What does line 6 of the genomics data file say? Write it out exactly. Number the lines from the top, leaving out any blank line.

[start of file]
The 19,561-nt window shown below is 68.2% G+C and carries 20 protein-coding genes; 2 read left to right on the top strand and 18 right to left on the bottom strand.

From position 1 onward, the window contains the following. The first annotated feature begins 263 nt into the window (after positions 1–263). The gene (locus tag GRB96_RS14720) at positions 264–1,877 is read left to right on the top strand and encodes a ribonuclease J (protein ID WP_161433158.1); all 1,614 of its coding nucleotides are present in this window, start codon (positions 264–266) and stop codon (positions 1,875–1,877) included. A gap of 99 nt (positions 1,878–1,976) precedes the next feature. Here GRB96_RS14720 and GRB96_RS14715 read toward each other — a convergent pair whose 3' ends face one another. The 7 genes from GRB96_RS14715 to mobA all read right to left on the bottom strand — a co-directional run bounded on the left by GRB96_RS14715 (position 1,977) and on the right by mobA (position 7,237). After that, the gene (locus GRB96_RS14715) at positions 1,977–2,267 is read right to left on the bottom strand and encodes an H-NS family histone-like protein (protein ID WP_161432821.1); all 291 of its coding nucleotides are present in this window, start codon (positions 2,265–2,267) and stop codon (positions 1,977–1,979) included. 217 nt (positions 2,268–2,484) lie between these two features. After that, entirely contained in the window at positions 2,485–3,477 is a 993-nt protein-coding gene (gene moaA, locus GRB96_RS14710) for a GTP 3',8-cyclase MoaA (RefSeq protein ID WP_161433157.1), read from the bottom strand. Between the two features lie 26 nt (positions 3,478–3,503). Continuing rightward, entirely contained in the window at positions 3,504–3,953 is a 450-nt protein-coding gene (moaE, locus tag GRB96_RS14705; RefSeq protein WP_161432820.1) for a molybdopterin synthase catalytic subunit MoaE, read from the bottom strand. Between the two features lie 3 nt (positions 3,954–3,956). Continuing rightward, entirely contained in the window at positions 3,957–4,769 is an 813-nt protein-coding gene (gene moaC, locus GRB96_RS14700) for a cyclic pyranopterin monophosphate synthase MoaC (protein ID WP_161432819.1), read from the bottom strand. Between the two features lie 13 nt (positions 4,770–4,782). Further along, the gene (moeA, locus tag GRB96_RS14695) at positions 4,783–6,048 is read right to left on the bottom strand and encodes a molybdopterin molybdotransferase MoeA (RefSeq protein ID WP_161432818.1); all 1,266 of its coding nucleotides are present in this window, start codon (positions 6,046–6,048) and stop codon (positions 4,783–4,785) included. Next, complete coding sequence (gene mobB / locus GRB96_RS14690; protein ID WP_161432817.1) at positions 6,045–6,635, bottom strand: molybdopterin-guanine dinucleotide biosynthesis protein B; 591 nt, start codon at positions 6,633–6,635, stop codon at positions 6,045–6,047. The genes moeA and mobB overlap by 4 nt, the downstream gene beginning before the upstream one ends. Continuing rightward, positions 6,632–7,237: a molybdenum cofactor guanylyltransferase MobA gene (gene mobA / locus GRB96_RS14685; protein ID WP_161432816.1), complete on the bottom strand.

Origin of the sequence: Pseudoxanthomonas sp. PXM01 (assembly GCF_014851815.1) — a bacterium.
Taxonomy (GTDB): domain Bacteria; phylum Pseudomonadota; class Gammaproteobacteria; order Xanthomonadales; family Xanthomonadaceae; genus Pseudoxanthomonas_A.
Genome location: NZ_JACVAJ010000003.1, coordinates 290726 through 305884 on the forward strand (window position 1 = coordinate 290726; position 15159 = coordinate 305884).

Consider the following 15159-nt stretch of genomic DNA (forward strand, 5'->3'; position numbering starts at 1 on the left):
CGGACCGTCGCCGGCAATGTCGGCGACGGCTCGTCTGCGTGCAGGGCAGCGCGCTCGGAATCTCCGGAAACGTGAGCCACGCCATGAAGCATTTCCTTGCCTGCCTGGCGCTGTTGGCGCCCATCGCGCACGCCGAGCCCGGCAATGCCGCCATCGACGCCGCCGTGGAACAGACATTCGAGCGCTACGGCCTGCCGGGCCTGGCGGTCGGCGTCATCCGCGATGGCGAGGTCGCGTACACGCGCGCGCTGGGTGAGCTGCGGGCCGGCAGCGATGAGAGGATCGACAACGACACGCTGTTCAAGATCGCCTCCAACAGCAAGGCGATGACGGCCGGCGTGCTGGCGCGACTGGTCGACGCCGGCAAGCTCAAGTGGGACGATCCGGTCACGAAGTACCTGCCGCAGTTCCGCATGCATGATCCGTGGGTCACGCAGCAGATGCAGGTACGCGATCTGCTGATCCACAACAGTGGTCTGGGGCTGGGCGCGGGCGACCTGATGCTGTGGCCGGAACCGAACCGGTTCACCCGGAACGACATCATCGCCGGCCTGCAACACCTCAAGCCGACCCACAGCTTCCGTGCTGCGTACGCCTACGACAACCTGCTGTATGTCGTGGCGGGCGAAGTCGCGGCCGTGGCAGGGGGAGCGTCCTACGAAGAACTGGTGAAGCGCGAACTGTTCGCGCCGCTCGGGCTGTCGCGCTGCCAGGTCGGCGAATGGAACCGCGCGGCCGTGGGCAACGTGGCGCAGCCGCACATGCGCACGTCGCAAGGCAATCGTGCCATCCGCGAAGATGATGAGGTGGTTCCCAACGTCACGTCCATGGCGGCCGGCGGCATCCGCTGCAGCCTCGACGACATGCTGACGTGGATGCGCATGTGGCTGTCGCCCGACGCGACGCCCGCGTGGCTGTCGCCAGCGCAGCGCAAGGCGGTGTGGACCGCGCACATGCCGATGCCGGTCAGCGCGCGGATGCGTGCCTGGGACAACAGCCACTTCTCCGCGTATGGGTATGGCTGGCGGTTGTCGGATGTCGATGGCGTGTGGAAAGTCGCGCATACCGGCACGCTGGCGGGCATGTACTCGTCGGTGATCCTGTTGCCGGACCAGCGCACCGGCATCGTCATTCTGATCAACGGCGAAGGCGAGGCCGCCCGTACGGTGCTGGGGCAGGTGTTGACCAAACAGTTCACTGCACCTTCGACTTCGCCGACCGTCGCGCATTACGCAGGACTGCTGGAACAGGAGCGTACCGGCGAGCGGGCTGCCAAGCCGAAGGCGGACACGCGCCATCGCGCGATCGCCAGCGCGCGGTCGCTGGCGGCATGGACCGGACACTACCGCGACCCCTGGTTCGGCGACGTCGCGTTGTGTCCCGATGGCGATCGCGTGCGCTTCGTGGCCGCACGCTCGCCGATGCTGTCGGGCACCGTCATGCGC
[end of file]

Consider the following 15159-nt stretch of genomic DNA (forward strand, 5'->3'; position numbering starts at 1 on the left):